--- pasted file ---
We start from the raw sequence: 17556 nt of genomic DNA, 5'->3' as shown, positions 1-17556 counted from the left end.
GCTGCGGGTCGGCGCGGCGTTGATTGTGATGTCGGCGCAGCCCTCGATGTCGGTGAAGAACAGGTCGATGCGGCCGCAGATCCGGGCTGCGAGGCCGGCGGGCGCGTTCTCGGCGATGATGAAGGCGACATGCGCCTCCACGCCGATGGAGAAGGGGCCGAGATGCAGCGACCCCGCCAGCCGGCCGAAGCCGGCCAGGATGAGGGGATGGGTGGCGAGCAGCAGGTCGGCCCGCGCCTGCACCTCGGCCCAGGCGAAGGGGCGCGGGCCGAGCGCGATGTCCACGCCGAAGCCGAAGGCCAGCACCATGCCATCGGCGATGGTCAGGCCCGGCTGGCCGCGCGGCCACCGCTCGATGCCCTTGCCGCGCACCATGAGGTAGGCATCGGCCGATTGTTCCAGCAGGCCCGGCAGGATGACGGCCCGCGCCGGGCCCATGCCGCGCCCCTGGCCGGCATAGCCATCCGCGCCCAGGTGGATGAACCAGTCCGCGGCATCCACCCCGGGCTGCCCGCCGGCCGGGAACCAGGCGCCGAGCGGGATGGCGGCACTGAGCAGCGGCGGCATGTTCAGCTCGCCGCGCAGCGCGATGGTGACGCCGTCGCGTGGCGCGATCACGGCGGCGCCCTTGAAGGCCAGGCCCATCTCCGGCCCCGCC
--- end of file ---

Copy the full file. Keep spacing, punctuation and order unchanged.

We start from the raw sequence: 17556 nt of genomic DNA, 5'->3' as shown, positions 1-17556 counted from the left end.
GCTGCGGGTCGGCGCGGCGTTGATTGTGATGTCGGCGCAGCCCTCGATGTCGGTGAAGAACAGGTCGATGCGGCCGCAGATCCGGGCTGCGAGGCCGGCGGGCGCGTTCTCGGCGATGATGAAGGCGACATGCGCCTCCACGCCGATGGAGAAGGGGCCGAGATGCAGCGACCCCGCCAGCCGGCCGAAGCCGGCCAGGATGAGGGGATGGGTGGCGAGCAGCAGGTCGGCCCGCGCCTGCACCTCGGCCCAGGCGAAGGGGCGCGGGCCGAGCGCGATGTCCACGCCGAAGCCGAAGGCCAGCACCATGCCATCGGCGATGGTCAGGCCCGGCTGGCCGCGCGGCCACCGCTCGATGCCCTTGCCGCGCACCATGAGGTAGGCATCGGCCGATTGTTCCAGCAGGCCCGGCAGGATGACGGCCCGCGCCGGGCCCATGCCGCGCCCCTGGCCGGCATAGCCATCCGCGCCCAGGTGGATGAACCAGTCCGCGGCATCCACCCCGGGCTGCCCGCCGGCCGGGAACCAGGCGCCGAGCGGGATGGCGGCACTGAGCAGCGGCGGCATGTTCAGCTCGCCGCGCAGCGCGATGGTGACGCCGTCGCGTGGCGCGATCACGGCGGCGCCCTTGAAGGCCAGGCCCATCTCCGGCCCCGCC